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The Heritage Law Center, LLC Blog

Tough Conversations with Aging Parents

POSTED ON: September 16, 2016

Whether you see your parents on a daily or weekly basis or have to travel to visit them at the holidays, there comes a time when we realize that they are aging and may be facing some health or cognitive issues. Perhaps suddenly, they seem to need more assistance with daily tasks. Whether there is a specific turning point or a gradual realization, eventually you will need to discuss important topics and decisions for their retirement, their advanced years and end-of-life wishes.

These tough but necessary conversations can be uncomfortable. Here are three guidelines to follow when the time is right.

1. Assure them they are still in control. Begin the conversation and preparation when your parents are still able to express themselves and comprehend the situation. Express your concern and make it clear that they can have the ability to choose what their desires and wishes are for the future. Let them know that their wishes will be abided by, and that you are there to assist them, and that you will partner with them to find the solutions.

2. Trust is key. The parent/child relationship is based on trust and even when roles are reversed, trust remains a priority. It is crucial that our parents know they have a faithful agent in ensuring their goals and decisions are respected and carried out.

3. Information gathering is a top priority. Making guesses about your parents’ wishes and their vital information during a crisis can result in chaotic, ill-informed decisions. Gathering the information ahead of time is the best way to prevent a crisis.

Relevant Documents

Here is a quick rundown of the essential documents you will need and that should be discussed with your aging loved one.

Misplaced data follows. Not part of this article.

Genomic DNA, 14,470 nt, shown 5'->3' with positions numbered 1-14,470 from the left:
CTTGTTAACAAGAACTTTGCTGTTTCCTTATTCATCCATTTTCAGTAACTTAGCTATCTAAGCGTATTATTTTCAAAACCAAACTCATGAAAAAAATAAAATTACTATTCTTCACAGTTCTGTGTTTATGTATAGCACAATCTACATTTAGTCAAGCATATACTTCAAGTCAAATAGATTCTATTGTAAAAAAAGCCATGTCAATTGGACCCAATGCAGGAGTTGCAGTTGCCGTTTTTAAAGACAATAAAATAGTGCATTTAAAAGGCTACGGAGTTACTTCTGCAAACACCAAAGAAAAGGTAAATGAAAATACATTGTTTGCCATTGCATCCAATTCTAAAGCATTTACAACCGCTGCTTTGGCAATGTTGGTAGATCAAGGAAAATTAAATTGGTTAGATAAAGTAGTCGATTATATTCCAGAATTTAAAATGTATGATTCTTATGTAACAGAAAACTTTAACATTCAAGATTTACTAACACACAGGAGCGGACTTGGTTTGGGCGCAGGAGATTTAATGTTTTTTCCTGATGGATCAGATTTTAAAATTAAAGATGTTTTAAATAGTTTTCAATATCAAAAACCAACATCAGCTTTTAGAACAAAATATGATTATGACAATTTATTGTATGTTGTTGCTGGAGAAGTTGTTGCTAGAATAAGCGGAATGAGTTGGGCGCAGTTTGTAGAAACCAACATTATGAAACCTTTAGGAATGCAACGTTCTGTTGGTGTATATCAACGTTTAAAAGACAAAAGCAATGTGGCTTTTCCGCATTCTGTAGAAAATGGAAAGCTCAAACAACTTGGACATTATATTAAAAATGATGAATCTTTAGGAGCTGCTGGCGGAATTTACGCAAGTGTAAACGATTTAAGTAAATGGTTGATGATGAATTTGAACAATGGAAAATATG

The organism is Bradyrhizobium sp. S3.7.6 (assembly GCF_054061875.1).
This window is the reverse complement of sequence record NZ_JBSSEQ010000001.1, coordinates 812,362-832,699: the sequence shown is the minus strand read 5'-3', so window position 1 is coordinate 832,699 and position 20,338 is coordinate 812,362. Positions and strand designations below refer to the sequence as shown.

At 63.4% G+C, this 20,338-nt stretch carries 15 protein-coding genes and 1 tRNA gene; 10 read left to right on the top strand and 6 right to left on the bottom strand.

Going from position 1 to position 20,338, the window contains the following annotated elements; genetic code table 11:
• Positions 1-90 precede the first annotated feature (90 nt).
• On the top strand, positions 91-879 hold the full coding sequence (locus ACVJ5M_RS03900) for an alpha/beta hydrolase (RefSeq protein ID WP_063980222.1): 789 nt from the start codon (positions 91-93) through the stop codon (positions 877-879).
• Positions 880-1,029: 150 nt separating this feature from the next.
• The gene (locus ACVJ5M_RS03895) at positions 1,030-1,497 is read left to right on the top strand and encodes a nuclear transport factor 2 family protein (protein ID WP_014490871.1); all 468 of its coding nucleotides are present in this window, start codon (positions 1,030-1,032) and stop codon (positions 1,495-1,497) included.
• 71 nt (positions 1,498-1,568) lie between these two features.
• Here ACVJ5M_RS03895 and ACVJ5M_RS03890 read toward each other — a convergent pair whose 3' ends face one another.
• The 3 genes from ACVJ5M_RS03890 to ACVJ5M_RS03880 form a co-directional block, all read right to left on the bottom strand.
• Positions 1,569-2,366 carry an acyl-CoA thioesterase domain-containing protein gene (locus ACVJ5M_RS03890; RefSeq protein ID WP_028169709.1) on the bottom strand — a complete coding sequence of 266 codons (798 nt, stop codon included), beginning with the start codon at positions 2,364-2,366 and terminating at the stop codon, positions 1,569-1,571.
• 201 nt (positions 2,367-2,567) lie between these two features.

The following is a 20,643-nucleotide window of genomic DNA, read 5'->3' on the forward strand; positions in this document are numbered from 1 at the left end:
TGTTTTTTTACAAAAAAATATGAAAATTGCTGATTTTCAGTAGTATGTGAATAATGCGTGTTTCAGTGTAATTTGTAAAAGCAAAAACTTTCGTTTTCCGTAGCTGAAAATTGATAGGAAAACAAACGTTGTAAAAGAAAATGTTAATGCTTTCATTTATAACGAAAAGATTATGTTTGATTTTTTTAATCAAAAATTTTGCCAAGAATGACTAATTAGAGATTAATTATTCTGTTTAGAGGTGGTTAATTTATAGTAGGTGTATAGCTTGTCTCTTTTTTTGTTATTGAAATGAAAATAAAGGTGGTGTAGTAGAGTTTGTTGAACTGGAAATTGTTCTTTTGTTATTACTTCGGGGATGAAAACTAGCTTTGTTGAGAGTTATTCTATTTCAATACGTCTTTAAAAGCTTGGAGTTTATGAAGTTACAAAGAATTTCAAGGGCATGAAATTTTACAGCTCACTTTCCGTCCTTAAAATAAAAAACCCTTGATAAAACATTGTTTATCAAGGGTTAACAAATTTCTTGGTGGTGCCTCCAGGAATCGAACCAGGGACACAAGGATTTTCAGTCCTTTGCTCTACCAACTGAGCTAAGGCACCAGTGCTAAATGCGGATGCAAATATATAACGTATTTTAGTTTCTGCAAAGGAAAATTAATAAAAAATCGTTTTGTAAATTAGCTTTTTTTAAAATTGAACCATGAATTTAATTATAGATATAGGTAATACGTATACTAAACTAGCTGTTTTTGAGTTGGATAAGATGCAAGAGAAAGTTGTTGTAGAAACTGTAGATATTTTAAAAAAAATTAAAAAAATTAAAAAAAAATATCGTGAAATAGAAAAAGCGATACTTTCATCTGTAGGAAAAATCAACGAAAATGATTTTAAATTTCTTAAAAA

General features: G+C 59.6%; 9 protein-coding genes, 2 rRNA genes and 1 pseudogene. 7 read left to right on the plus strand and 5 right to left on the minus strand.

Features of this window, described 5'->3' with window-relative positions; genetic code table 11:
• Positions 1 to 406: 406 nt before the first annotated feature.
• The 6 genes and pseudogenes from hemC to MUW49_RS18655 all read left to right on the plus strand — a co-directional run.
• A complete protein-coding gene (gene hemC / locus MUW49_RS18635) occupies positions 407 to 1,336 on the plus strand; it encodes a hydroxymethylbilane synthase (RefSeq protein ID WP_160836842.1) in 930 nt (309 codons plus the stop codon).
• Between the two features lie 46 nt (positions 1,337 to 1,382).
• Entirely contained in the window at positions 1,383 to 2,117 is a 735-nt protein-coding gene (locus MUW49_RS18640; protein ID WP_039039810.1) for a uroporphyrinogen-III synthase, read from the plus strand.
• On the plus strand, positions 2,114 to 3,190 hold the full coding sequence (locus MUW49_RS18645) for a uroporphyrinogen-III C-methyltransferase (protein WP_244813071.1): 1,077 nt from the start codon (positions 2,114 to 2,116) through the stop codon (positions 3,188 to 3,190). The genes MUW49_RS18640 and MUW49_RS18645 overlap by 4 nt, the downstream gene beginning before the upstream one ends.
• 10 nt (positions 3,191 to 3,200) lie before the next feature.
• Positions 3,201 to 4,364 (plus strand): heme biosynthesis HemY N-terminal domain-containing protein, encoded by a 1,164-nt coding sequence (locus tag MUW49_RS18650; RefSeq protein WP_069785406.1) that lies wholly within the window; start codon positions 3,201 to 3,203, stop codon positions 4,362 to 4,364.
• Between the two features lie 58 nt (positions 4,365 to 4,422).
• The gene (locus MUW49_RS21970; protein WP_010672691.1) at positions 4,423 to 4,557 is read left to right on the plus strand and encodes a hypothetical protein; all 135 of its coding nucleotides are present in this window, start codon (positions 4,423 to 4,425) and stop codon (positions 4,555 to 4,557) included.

Financial information can be crucial in many instances for timely, efficient and affordable care. Here is a list of some vital financial information:

  1. List of all bank accounts
  2. Pension documents, 401(k) information, and annuity contracts
  3. Tax returns
  4. Savings bonds, stock certificates or brokerage accounts
  5. Partnership and corporate operating agreements
  6. Deeds to all properties
  7. Vehicle title
  8. Documentation of loans and debts, including all credit accounts
  9. Trust documents and durable financial power-of-attorney (financial proxy)

Also critical is access to the information. Just because you may know what the parents own, does not mean you can get access to information regarding the assets, or be able to transact on behalf of the parent. This is where having proper releases (or a power of attorney or trust) on file with the asset holders and having them accepted as being sufficient for the particular purpose is necessary.

Healthcare Documents You Need

If a senior becomes incapacitated or can’t communicate, it’s important that the senior’s wishes be stated in a living will or health care advance directive, and also that someone with the authority to represent the senior has been designated.

Important healthcare documents include:

  1. Healthcare proxy (durable health power-of-attorney)
  2. Authorization to release healthcare information
  3. Living Will (healthcare directive)
  4. Personal medical history Insurance card (Medicare, Medicaid, Independent)
  5. Long-term care insurance policy
  6. Lists of current medication and health conditions

When it comes to healthcare decisions, remember that the agent is the proxy for the parent in carrying out these decisions in the same manner that they would have had they been able to. Parents or family members need to provide a lot of detail.

End-of-Life and Estate Planning Documents 

It’s emotionally challenging when a loved one dies. Family members don’t need to also feel overwhelmed trying to sort out end-of-life affairs.

Essential end-of-life documents include the following:

  1. Will and Trust
  2. Life Insurance Policies
  3. End of life instructions letter (regarding wishes not covered in will, for example regarding memorial, or items not covered in the will)
  4. Organ donor card or information

Taking Action

Procrastination is not the friend of estate planning. Proactive planning is the key to protecting family assets. If you are heading to visit your parents soon, start the conversation. It may not feel like the perfect time, but the sooner you begin, the better opportunity to make a plan that will provide for everyone’s peace of mind.

For more information on estate planning, please contact The Heritage Law Center at mkarr@maheritagelawcenter.com or 617.299.6976.